As of now, there’s no 100 percent accurate method to determine whether a student-athlete has sustained a concussion within minutes of the potential injury.
Dennis Molfese, director of the University of Nebraska’s new Center for Brain, Biology and Behavior, has set out to change that.
One of the main initiatives of the center, which opens this month, is the development of a sideline-concussion-assessment tool for student-athletes. The center will utilize a functional magnetic resonance imaging (or fMRI) machine to track blood flow within areas of the brain and detect subtle changes.
“We can get an idea of what area of the brain is being involved in the process, whether the speed of processing is at the rate it should be,” Molfese said to the Associated Press. “The different areas of the brain that normally integrate information quickly stop doing that, so that’s another way we should be able to pick up whether there is an injury or not.”
If a student-athlete was suspected of having sustained a concussion, he or she would be removed from play immediately and put on an electrode-covered mesh cap. The device would track his or her brain’s response to certain stimuli, which would help health-care professionals determine whether it was safe to return to play that same day.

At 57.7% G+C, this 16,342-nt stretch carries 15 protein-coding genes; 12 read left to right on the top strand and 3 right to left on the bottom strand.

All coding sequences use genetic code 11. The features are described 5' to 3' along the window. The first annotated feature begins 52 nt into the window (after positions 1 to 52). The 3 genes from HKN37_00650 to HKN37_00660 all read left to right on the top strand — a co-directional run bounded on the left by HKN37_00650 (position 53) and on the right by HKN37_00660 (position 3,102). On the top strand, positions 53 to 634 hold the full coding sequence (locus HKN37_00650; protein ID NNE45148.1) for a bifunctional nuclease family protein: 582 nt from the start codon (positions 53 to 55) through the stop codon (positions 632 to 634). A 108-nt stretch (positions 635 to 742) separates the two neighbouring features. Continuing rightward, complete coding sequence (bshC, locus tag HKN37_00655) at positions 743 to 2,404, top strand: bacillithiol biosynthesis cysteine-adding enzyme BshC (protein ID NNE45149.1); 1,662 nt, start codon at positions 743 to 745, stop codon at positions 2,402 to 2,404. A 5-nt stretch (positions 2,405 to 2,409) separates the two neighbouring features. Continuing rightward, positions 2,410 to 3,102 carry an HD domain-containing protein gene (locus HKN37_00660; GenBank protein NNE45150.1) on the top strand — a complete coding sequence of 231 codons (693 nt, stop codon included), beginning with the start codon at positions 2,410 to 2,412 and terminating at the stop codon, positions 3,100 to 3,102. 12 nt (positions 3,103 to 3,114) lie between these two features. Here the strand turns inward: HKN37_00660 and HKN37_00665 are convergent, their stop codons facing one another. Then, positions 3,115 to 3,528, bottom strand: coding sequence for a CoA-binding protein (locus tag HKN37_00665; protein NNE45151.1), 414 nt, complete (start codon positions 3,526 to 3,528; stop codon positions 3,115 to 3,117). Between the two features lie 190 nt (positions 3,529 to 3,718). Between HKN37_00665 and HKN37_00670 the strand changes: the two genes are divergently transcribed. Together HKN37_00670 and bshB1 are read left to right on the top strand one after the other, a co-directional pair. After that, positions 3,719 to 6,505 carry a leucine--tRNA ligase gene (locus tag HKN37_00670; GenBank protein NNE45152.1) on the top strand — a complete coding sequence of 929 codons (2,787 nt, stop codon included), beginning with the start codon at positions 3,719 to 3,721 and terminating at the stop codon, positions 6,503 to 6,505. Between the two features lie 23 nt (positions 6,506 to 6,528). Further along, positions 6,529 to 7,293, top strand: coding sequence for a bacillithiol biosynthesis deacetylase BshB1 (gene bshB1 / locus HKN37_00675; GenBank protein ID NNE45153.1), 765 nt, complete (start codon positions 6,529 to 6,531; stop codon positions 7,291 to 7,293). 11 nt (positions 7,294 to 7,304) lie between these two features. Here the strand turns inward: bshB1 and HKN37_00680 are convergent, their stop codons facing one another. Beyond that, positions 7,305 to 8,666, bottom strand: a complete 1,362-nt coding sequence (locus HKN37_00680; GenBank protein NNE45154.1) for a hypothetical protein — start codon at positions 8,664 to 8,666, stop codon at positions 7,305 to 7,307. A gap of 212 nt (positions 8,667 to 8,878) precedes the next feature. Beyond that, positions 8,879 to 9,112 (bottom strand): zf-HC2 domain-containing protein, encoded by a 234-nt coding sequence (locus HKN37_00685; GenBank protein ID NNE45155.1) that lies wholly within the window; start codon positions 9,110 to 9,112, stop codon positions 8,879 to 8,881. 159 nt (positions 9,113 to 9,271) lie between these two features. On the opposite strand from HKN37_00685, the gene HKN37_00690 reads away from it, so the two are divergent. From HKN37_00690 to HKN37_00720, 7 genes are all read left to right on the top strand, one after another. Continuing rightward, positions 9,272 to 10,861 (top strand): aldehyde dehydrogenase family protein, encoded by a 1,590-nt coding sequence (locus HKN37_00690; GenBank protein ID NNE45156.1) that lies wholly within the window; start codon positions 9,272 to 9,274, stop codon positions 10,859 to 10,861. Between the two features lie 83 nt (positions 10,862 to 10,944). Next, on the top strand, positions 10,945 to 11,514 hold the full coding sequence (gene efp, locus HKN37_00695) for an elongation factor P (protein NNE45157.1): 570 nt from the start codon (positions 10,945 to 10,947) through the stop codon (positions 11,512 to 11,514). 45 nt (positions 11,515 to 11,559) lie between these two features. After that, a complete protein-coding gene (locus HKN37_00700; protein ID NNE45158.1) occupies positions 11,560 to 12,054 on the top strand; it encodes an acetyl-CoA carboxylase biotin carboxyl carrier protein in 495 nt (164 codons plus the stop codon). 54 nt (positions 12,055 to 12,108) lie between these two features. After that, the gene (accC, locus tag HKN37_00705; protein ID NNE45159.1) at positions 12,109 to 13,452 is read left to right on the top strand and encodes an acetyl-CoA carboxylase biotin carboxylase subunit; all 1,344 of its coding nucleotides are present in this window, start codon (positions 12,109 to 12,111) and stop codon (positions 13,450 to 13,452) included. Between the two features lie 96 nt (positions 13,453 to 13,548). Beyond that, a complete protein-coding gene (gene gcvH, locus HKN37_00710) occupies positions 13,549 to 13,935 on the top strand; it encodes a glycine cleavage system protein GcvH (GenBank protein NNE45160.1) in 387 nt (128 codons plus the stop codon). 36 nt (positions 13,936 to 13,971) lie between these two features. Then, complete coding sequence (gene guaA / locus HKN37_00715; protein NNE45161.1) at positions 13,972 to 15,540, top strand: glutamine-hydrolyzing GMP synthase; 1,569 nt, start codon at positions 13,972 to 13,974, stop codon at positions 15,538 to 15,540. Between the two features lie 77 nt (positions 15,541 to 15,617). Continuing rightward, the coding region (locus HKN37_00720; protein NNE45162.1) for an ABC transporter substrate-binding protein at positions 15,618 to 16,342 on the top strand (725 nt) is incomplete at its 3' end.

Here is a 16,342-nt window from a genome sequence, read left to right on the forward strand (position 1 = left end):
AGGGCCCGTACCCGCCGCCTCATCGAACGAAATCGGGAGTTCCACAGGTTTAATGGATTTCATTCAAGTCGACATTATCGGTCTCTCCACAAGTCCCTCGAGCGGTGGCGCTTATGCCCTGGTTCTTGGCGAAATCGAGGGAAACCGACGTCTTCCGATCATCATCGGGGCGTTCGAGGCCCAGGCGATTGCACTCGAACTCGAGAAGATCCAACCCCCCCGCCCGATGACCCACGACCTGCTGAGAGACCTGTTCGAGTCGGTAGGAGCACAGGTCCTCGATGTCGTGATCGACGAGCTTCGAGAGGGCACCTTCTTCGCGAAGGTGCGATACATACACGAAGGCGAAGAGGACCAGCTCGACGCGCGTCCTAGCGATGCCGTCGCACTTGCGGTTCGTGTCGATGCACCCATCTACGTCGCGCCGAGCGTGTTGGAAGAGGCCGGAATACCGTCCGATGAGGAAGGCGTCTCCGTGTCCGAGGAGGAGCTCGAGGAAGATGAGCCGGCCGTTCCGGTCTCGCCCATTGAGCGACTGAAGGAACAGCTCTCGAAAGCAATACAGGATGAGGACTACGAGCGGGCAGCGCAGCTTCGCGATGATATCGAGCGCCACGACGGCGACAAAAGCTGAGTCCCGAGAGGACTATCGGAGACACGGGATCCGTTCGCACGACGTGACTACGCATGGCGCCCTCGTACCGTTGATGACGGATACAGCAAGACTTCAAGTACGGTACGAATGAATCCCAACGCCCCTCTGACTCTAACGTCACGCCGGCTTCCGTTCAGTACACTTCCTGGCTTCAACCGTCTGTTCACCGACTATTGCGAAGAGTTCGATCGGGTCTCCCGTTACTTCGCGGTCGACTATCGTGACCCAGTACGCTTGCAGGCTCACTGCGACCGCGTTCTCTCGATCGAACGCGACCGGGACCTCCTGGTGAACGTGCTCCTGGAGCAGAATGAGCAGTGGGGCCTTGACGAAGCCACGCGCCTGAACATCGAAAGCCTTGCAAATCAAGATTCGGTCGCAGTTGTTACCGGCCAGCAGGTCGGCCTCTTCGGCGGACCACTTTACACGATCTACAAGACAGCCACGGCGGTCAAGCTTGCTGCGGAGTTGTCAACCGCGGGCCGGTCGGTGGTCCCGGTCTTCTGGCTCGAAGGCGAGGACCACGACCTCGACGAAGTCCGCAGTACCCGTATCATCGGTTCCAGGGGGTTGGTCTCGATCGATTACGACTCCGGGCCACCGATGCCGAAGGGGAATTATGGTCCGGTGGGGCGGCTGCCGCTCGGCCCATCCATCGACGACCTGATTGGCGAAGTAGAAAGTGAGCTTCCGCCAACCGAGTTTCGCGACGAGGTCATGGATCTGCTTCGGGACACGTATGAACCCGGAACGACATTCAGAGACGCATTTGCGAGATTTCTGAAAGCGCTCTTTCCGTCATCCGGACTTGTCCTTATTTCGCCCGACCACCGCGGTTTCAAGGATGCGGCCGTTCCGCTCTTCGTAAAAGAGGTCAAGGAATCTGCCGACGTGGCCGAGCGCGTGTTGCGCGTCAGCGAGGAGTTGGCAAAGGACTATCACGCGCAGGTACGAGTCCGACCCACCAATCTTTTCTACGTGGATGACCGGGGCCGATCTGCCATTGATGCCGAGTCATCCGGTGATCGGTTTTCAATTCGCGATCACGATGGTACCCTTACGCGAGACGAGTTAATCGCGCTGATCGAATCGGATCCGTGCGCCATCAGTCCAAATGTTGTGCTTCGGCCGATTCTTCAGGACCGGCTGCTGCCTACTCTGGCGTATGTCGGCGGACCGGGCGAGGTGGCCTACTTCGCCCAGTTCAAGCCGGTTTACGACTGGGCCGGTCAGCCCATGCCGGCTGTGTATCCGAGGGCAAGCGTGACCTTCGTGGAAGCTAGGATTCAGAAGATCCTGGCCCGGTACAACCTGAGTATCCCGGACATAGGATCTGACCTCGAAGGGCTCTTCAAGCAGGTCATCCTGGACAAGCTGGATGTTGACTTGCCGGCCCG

Molfese told the AP that he hopes to have the tool ready to be used within one to two years. If all goes according to plan, health-care professionals would have enough information to make a return-to-play decision within 10 minutes after running the student-athlete through the device.
“There’s no question it’s going to move the dial forward,” Brian Hainline, the chief medical officer of the National Collegiate Athletic Association, told the Associated Press. “The big, hoped-for dream would be, let’s have a biomarker in brain imaging. If you’re to the left of that, you’re safe; if you’re to the right of it, you’re not. That’s probably a few years out. But functional brain imaging and blood flow are going to be a very important part of that.”
At the moment, there are some fairly accurate sideline-concussion-diagnostic tools, such as the King-Devick test, currently in use. The computerized ImPACT test is another widely used concussion-management tool used to detect concussions in student-athletes. However, no single test has been proven to accurately determine 100 percent of concussions in student-athletes yet.
Likewise, Reebok has just introduced a new product called CHECKLIGHT that measures the force of impacts received by athletes. It’s similar to the accelerometer-equipped helmets used in a joint Virginia Tech-Wake Forest study that found the hardest hits for youth football players typically occurs during practice.
If the University of Nebraska’s fMRI machine can move closer toward the goal of reliably diagnosing concussions on the sidelines, it will mark major progress in the realm of concussion detection and management.
A version of this news article first appeared in the Schooled in Sports blog.